Pharmacy-related buprenorphine access barriers: An audit of pharmacies in counties with a high opioid overdose burden

Neda J. Kazerouni, Adriane N. Irwin, Ximena A. Levander, Jonah Geddes, Kirbee Johnston, Carly J. Gostanian, Baylee S. Mayfield, Brandon T. Montgomery, Diana C. Graalum, Daniel M. Hartung

Research output: Contribution to journalArticlepeer-review

Abstract

Background: Pharmacies sometimes restrict access to buprenorphine-naloxone (buprenorphine) for individuals with opioid use disorder. The objective of this study was to quantify the frequency of barriers encountered by patients seeking to fill buprenorphine prescriptions from pharmacies in United States (US) counties with high opioid-related mortality. Methods: To characterize buprenorphine availability, we conducted a telephone audit (“secret shopper”) study using a standardized script in two randomly selected pharmacies (one chain, one independent) in US counties reporting higher than average opioid overdose rates. Availability across pharmacy type (chain versus independent), county characteristics (rurality, region, overdose rate), and day of week were analyzed using univariate tests of categorical data. Independent predictors of buprenorphine availability were then identified using a multivariable binomial regression model. Results: Among 921 pharmacies contacted (467 chain, 454 independent), 73 % were in urban counties and 42 % were in Southern states. Of these pharmacies, 675 (73 %) reported being able to dispense buprenorphine. There were 183 (20 %) pharmacies that indicated they would not dispense buprenorphine. Independent pharmacies (adjusted prevalence ratio [aPR], 1.59; 95 % CI 1.21–2.08) and pharmacies in Southern states (aPR 2.06; 95 % CI 1.43–2.97) were significantly more likely to restrict buprenorphine. Conclusions: In US counties with high overdose mortality rates, one in five pharmacies indicated they would not dispense buprenorphine. Buprenorphine access limitations were more common among independent pharmacies and those in Southern states. Pharmacy-directed interventions may be necessary to ensure timely buprenorphine access for patients with opioid use disorder.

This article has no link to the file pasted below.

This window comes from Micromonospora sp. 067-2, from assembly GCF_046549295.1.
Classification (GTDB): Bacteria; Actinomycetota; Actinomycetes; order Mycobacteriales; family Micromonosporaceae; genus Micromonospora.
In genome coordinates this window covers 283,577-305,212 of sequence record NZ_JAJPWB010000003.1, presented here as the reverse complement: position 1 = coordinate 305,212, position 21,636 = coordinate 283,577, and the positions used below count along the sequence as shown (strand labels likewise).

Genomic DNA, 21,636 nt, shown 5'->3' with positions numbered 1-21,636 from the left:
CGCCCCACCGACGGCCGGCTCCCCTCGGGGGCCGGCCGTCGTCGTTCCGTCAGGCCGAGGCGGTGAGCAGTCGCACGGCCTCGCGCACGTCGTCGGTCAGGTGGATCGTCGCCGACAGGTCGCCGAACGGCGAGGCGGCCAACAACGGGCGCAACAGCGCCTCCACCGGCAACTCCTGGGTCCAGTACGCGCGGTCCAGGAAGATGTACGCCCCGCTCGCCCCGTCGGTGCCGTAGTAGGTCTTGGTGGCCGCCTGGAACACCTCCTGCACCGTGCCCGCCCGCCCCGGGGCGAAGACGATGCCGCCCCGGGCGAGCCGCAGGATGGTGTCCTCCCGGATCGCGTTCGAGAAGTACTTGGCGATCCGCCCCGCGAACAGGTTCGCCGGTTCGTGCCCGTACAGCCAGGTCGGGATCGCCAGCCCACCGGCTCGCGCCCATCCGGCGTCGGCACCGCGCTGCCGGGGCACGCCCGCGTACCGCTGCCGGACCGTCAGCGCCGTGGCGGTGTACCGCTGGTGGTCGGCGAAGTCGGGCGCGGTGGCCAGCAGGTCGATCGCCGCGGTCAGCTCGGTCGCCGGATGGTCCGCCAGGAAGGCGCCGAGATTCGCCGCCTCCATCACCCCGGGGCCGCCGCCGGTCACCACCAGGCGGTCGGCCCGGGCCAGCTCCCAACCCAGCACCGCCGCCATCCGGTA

Original languageEnglish (US)
Article number108729
JournalDrug and Alcohol Dependence
Volume224
DOIs
StatePublished - Jul 1 2021

Keywords

  • Access
  • Buprenorphine
  • Community pharmacies
  • Opioid-related disorders

ASJC Scopus subject areas

  • Toxicology
  • Pharmacology
  • Psychiatry and Mental health
  • Pharmacology (medical)

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